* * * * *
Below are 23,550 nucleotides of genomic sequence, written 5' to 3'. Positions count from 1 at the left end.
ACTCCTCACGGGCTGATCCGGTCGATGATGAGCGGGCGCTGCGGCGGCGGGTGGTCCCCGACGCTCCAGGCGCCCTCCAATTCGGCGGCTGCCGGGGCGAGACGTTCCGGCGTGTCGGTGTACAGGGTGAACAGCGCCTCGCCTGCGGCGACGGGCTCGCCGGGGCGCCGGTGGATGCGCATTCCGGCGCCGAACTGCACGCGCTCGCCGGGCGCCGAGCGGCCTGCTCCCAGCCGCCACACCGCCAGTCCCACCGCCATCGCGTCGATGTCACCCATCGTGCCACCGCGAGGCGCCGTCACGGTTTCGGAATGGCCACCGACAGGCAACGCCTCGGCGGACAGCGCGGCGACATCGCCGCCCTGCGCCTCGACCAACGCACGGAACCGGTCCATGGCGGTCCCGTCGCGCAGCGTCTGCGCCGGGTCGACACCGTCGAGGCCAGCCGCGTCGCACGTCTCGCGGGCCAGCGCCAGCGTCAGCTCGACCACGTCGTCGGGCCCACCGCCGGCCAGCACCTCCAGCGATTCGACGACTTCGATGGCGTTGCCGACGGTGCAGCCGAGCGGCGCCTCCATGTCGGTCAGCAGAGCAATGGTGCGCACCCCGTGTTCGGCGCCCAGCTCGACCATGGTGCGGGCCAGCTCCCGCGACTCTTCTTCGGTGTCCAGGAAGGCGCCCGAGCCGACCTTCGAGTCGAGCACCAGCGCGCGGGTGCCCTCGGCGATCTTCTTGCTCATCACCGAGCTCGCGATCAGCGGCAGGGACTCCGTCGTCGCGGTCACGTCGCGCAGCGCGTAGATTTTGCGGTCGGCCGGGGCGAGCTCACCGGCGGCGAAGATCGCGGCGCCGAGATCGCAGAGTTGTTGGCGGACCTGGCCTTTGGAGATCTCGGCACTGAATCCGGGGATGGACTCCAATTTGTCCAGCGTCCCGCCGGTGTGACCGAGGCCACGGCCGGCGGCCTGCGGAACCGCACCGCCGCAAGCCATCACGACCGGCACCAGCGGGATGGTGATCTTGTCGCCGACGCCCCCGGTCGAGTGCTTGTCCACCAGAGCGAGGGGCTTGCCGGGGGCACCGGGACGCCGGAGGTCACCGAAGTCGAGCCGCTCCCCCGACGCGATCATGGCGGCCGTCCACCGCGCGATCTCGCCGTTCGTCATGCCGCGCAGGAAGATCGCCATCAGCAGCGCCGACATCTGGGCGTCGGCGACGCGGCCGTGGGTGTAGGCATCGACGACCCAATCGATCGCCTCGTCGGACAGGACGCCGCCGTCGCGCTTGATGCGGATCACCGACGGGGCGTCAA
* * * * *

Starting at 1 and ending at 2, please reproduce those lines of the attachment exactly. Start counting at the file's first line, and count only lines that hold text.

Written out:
Below are 23,550 nucleotides of genomic sequence, written 5' to 3'. Positions count from 1 at the left end.
ACTCCTCACGGGCTGATCCGGTCGATGATGAGCGGGCGCTGCGGCGGCGGGTGGTCCCCGACGCTCCAGGCGCCCTCCAATTCGGCGGCTGCCGGGGCGAGACGTTCCGGCGTGTCGGTGTACAGGGTGAACAGCGCCTCGCCTGCGGCGACGGGCTCGCCGGGGCGCCGGTGGATGCGCATTCCGGCGCCGAACTGCACGCGCTCGCCGGGCGCCGAGCGGCCTGCTCCCAGCCGCCACACCGCCAGTCCCACCGCCATCGCGTCGATGTCACCCATCGTGCCACCGCGAGGCGCCGTCACGGTTTCGGAATGGCCACCGACAGGCAACGCCTCGGCGGACAGCGCGGCGACATCGCCGCCCTGCGCCTCGACCAACGCACGGAACCGGTCCATGGCGGTCCCGTCGCGCAGCGTCTGCGCCGGGTCGACACCGTCGAGGCCAGCCGCGTCGCACGTCTCGCGGGCCAGCGCCAGCGTCAGCTCGACCACGTCGTCGGGCCCACCGCCGGCCAGCACCTCCAGCGATTCGACGACTTCGATGGCGTTGCCGACGGTGCAGCCGAGCGGCGCCTCCATGTCGGTCAGCAGAGCAATGGTGCGCACCCCGTGTTCGGCGCCCAGCTCGACCATGGTGCGGGCCAGCTCCCGCGACTCTTCTTCGGTGTCCAGGAAGGCGCCCGAGCCGACCTTCGAGTCGAGCACCAGCGCGCGGGTGCCCTCGGCGATCTTCTTGCTCATCACCGAGCTCGCGATCAGCGGCAGGGACTCCGTCGTCGCGGTCACGTCGCGCAGCGCGTAGATTTTGCGGTCGGCCGGGGCGAGCTCACCGGCGGCGAAGATCGCGGCGCCGAGATCGCAGAGTTGTTGGCGGACCTGGCCTTTGGAGATCTCGGCACTGAATCCGGGGATGGACTCCAATTTGTCCAGCGTCCCGCCGGTGTGACCGAGGCCACGGCCGGCGGCCTGCGGAACCGCACCGCCGCAAGCCATCACGACCGGCACCAGCGGGATGGTGATCTTGTCGCCGACGCCCCCGGTCGAGTGCTTGTCCACCAGAGCGAGGGGCTTGCCGGGGGCACCGGGACGCCGGAGGTCACCGAAGTCGAGCCGCTCCCCCGACGCGATCATGGCGGCCGTCCACCGCGCGATCTCGCCGTTCGTCATGCCGCGCAGGAAGATCGCCATCAGCAGCGCCGACATCTGGGCGTCGGCGACGCGGCCGTGGGTGTAGGCATCGACGACCCAATCGATCGCCTCGTCGGACAGGACGCCGCCGTCGCGCTTGATGCGGATCACCGACGGGGCGTCAA